More than a year after the start of the pandemic, the nation is overjoyed to see a return to normalcy and social interactions. However, employers are finding more and more employees suffering from burnout than ever and the costs may be high.
Front-line and essential workers were hit hard over the last year, working increased hours in stressful situations while the rest of the world seemed to watch from the safety of home. Now that the dust has settled, exhaustion and stress are catching up.
Many healthcare workers are shifting career paths, opting to leave the hospital environment for lower-stress positions in outpatient and family practice locations. Teachers are another group of essential workers leaving their profession to spend more time at home or for higher-paying positions. The same can be said for retail and hospitality workers, with open positions at an all-time high after workers suffered shutdowns and safety concerns when asked to return to work.
Office-based workers that transitioned to working from home during the pandemic are also experiencing increased fatigue and burnout after a year of uncertainty, blurred lines between work and home, and social isolation. Finally settled in at home, being asked to come back to the office is met with a mixture of emotions.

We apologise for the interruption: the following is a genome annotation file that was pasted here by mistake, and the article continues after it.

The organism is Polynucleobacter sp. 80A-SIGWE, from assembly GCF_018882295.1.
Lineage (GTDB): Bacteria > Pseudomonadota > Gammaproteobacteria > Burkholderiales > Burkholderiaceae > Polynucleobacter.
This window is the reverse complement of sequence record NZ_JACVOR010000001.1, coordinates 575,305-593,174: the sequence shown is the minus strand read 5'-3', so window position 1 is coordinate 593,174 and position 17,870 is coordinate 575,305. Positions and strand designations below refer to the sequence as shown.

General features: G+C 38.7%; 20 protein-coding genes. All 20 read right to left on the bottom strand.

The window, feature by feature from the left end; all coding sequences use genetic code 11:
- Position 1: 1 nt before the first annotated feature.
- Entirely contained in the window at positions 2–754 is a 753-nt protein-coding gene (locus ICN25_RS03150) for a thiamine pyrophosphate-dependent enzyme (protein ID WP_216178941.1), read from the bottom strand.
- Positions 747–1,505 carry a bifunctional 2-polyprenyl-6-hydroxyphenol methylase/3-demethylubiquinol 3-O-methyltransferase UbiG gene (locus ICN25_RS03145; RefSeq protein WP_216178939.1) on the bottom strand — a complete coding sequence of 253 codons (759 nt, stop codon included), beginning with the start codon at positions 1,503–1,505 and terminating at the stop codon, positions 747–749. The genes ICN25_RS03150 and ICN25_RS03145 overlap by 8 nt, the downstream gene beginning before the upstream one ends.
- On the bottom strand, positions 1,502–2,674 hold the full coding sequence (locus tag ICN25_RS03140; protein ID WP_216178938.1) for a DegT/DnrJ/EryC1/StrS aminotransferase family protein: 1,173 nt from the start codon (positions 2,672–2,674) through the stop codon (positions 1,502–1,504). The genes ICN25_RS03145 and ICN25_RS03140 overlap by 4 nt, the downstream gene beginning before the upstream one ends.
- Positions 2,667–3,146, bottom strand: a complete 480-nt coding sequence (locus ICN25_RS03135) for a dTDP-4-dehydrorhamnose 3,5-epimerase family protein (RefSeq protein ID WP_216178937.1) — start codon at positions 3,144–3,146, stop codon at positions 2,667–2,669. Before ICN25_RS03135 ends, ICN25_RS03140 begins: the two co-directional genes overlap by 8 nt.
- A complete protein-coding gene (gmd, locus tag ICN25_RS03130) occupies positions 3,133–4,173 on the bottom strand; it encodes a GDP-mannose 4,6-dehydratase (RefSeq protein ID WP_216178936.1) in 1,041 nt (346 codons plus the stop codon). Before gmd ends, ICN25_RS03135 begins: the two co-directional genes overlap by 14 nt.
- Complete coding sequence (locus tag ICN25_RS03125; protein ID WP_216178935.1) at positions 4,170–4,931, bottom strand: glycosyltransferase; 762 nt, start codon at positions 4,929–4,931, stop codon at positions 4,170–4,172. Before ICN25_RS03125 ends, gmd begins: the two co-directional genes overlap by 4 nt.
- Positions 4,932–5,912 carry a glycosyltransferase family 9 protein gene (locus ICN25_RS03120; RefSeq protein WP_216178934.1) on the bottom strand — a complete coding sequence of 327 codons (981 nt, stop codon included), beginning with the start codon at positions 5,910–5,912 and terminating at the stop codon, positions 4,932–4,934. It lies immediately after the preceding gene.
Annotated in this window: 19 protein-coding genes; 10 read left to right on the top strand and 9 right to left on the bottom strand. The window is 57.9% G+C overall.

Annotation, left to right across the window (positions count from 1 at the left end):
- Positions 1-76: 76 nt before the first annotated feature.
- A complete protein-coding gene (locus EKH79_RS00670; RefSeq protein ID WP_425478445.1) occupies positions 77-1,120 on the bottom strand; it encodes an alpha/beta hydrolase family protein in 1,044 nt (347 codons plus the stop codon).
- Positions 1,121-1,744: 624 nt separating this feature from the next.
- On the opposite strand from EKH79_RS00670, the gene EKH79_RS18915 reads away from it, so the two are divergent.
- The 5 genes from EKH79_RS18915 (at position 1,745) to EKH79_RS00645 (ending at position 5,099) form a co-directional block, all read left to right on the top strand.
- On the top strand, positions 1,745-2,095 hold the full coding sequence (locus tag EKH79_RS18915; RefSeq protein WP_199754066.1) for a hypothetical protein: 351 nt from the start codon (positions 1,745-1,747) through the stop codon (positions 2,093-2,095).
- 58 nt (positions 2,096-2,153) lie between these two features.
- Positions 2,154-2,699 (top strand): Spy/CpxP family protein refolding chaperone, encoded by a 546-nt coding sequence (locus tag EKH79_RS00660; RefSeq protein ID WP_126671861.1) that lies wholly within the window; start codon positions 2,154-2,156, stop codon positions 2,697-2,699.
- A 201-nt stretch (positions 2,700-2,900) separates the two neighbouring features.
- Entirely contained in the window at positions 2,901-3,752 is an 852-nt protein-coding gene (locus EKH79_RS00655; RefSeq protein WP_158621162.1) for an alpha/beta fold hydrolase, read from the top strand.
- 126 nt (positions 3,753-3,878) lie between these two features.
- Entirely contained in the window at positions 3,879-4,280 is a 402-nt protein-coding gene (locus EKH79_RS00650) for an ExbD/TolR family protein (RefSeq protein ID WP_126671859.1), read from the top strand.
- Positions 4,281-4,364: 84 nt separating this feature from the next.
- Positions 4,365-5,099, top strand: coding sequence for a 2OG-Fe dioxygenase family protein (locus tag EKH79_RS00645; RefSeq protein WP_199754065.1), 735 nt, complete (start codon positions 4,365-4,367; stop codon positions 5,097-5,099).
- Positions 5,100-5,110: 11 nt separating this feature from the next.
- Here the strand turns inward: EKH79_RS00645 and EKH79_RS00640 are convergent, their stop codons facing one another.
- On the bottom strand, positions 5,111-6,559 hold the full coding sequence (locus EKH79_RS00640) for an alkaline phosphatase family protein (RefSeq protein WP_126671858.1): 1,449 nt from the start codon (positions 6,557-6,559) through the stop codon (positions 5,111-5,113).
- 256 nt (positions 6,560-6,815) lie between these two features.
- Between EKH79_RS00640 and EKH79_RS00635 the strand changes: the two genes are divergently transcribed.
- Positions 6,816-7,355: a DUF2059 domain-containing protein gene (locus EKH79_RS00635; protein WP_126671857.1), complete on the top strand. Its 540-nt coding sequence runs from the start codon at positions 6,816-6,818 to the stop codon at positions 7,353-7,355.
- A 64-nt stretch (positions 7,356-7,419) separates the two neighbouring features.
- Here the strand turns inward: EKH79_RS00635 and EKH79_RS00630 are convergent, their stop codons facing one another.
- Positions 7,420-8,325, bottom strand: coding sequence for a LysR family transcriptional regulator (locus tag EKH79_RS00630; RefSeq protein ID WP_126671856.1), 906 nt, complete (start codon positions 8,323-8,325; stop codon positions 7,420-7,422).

Signs of burnout include fatigue, increased absences, decreased productivity, poor performance, and diminished work relationships. Take a moment to check in with your team to see if you recognize any of these symptoms.
Creating a burnout relief plan will help to support your employees and keep top talent. Whether you choose to approach an employee, or one reaches out to you for help, here are some options you may consider offering:
- Taking unused PTO
- Unpaid leave during slower times of business
- Reduced hours or part-time positions
- No meeting days, or email free hours
- Employee assistance programs
As an employer, learning to recognize the signs of burnout and having relief programs in place can help retain valuable employees and keep your business operational.